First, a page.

This approach has sort of worked out in the last few years - the Timbers keep sneaking into the playoffs, and in 2021 they snuck into the MLS Cup final. But there hasn't been a season since 2019 when the Timbers looked like legitimate threats to dominate the league, or even to be strong contenders to win much of anything. They do, however, scrape into the playoffs enough to keep a fairly large section of the fan base happy, and that fact seems to be enough for Merritt to justify doing only what he's doing now, and no more.
But what if Ned comes to him and says "hey boss, we've done the numbers, and in 2024 we have X dollars to spend and these roster slots coming open, what do you think of this strategy for the next few seasons" and MP is just sitting at home, with his feet up, going "yeah, sure, fine, whatever"? What if Ned brings MP a couple prospective signings, and MP goes "let me get back to you on that", then three weeks later, after no word back from MP, those two players have signed elsewhere? Unless Ned has 100% autonomy, MP will always have the final say in things, and what if MP just doesn't say anything?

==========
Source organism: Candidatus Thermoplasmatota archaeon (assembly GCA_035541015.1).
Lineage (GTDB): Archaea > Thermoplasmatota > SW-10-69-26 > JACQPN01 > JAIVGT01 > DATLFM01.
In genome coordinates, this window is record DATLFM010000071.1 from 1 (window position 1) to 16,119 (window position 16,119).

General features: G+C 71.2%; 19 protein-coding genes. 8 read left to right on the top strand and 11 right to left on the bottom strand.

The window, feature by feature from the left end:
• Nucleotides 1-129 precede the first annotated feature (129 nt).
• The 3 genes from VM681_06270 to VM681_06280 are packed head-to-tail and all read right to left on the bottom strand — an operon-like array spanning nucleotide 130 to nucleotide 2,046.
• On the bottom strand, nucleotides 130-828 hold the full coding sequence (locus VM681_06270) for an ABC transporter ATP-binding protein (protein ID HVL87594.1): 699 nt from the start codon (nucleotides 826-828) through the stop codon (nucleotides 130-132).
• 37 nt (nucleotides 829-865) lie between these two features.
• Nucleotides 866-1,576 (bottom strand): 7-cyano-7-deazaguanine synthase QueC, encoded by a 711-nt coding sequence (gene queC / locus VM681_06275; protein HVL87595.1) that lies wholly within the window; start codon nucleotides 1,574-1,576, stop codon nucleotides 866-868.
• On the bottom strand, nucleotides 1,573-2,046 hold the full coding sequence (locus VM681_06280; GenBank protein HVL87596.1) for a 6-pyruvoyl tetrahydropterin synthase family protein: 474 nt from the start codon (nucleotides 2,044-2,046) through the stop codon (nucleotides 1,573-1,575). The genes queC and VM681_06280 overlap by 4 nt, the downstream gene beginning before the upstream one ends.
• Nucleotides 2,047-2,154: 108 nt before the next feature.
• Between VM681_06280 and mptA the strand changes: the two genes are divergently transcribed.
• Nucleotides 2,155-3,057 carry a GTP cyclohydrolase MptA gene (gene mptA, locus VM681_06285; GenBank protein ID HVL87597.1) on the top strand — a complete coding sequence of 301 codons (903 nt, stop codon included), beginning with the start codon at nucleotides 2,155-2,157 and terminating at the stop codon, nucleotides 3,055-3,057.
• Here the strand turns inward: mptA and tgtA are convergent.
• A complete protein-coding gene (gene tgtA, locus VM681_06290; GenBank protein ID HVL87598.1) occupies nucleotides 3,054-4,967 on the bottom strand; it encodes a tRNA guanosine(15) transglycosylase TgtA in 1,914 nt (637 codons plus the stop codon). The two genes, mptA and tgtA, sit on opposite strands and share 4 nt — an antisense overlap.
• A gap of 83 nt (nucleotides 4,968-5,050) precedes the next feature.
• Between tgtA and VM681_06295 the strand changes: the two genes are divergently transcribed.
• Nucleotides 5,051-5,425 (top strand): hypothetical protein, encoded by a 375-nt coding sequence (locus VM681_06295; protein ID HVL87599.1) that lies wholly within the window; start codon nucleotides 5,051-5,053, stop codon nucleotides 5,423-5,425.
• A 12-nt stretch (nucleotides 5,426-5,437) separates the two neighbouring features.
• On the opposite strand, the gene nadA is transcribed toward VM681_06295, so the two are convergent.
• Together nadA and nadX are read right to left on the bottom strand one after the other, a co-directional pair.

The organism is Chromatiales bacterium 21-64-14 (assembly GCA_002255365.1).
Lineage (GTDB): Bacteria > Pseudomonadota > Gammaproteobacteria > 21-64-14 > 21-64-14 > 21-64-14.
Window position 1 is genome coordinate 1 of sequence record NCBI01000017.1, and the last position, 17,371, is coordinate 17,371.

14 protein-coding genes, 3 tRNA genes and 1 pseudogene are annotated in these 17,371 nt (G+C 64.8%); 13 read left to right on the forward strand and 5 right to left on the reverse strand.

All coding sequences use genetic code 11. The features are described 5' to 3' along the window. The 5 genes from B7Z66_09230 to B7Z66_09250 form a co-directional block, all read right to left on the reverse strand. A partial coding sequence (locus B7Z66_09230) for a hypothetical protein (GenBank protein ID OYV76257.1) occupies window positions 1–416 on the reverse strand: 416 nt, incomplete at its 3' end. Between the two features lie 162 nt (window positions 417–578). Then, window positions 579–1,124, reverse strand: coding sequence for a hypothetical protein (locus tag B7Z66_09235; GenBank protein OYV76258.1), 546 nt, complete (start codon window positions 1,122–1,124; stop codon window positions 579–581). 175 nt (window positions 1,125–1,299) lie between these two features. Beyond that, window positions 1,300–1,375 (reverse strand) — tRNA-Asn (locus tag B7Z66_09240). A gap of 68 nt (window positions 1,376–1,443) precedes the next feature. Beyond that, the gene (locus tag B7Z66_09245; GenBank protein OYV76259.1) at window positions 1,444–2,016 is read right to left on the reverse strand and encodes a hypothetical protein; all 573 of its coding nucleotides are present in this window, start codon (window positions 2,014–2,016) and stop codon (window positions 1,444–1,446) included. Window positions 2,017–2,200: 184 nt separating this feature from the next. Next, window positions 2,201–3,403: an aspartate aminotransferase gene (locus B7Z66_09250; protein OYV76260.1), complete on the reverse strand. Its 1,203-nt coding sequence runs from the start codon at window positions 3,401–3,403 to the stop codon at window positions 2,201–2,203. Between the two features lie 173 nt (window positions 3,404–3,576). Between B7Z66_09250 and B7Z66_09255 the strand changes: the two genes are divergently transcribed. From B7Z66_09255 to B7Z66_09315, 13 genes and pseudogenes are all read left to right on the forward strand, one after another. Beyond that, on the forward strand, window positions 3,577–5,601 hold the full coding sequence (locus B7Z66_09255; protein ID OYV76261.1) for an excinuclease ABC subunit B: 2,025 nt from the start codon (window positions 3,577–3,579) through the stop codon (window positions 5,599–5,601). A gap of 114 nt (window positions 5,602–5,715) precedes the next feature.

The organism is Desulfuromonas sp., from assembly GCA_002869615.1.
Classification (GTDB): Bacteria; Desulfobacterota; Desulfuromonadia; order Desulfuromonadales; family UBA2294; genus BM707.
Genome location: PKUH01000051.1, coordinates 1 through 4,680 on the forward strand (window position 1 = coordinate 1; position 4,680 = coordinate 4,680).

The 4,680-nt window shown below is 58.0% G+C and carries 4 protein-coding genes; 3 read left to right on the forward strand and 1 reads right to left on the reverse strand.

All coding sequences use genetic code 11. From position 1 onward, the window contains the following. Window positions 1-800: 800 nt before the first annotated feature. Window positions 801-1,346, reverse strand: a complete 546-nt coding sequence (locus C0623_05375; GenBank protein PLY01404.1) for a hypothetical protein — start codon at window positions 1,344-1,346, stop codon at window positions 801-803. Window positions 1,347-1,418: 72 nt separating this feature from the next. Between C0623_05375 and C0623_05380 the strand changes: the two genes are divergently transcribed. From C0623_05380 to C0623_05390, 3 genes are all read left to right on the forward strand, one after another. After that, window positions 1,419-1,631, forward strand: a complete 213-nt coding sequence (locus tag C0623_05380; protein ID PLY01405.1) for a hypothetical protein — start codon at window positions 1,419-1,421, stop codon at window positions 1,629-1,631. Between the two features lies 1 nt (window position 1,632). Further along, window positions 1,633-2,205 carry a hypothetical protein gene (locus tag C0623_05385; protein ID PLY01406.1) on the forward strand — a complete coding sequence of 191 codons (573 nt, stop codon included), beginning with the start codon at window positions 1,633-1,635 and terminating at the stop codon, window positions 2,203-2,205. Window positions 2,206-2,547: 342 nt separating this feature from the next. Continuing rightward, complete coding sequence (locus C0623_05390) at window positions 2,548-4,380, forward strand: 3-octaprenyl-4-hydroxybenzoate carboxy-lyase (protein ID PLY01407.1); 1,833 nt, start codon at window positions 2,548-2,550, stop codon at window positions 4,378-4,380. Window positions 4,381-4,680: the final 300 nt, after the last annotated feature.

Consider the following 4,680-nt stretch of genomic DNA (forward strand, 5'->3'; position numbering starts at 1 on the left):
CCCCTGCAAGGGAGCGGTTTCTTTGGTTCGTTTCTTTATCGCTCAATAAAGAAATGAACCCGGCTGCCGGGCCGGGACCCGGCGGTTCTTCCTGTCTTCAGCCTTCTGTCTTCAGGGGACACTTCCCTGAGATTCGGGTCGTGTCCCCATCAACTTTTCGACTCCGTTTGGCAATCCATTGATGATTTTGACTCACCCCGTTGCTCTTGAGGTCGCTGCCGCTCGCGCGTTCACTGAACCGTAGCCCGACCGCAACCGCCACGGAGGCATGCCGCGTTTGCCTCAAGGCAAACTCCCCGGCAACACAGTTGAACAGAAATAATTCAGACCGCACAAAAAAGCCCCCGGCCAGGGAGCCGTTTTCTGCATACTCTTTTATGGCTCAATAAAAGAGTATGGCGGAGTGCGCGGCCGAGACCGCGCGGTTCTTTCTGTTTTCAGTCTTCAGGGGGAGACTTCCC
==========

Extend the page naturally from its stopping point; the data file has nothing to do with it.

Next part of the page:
Hold on, you may be saying - on the surface, this looks like a reasonably successful team! Two Cup finals in three years! Playoffs almost every year! Well, sure. But look around the league, and you'll see teams both new (LAFC, Austin, Atlanta) and old (Seattle, Philadelphia, Toronto) pushing the quality and style and level of the league - both on pitch and off - forward, and Portland by comparison looks very much like last year's news. The Timbers have given the league no reason to care that they exist, and the league has moved on and said "fair enough! See ya!" and evolved itself quite a bit, while the Timbers want it to still be a 2015-era league.
Yes, the Timbers signed Evander this off season, and that's not nothing. But, in the last two or three offseasons, the Timbers have shown very little ambition, and very little motivation to elevate themselves into the top echelon of the league. And I have to believe a lot of that comes from the very top.
The part of owning a team that sports owners know, but will never advertise or publicize, is that owning a sports team is a guaranteed, nailed-on, gold-plated, no-strings-attached investment dynamo. You'll hear a lot about how teams "struggle" to make money every season, and you'll hear owners talk about how their team "takes a loss" every year, but that's only their right hand, distracting you from what happens in their left hand.